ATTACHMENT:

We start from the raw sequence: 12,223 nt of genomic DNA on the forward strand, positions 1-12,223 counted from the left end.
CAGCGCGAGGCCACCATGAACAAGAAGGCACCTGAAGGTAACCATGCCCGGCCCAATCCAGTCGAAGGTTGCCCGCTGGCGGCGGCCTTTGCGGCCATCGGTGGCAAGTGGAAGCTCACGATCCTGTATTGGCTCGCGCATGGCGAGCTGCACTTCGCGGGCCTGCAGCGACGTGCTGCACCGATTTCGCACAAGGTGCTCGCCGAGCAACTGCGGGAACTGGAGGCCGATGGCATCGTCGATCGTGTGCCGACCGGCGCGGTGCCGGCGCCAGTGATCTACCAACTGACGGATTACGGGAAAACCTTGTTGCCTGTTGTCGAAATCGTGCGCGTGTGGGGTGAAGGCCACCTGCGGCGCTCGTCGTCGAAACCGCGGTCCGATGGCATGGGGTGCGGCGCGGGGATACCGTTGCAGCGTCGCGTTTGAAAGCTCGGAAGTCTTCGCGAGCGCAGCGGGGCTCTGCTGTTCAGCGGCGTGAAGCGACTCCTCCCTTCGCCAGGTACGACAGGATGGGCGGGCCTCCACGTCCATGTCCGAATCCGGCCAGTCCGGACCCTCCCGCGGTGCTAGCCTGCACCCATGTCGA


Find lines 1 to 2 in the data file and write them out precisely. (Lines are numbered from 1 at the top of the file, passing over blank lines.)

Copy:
We start from the raw sequence: 12,223 nt of genomic DNA on the forward strand, positions 1-12,223 counted from the left end.
CAGCGCGAGGCCACCATGAACAAGAAGGCACCTGAAGGTAACCATGCCCGGCCCAATCCAGTCGAAGGTTGCCCGCTGGCGGCGGCCTTTGCGGCCATCGGTGGCAAGTGGAAGCTCACGATCCTGTATTGGCTCGCGCATGGCGAGCTGCACTTCGCGGGCCTGCAGCGACGTGCTGCACCGATTTCGCACAAGGTGCTCGCCGAGCAACTGCGGGAACTGGAGGCCGATGGCATCGTCGATCGTGTGCCGACCGGCGCGGTGCCGGCGCCAGTGATCTACCAACTGACGGATTACGGGAAAACCTTGTTGCCTGTTGTCGAAATCGTGCGCGTGTGGGGTGAAGGCCACCTGCGGCGCTCGTCGTCGAAACCGCGGTCCGATGGCATGGGGTGCGGCGCGGGGATACCGTTGCAGCGTCGCGTTTGAAAGCTCGGAAGTCTTCGCGAGCGCAGCGGGGCTCTGCTGTTCAGCGGCGTGAAGCGACTCCTCCCTTCGCCAGGTACGACAGGATGGGCGGGCCTCCACGTCCATGTCCGAATCCGGCCAGTCCGGACCCTCCCGCGGTGCTAGCCTGCACCCATGTCGA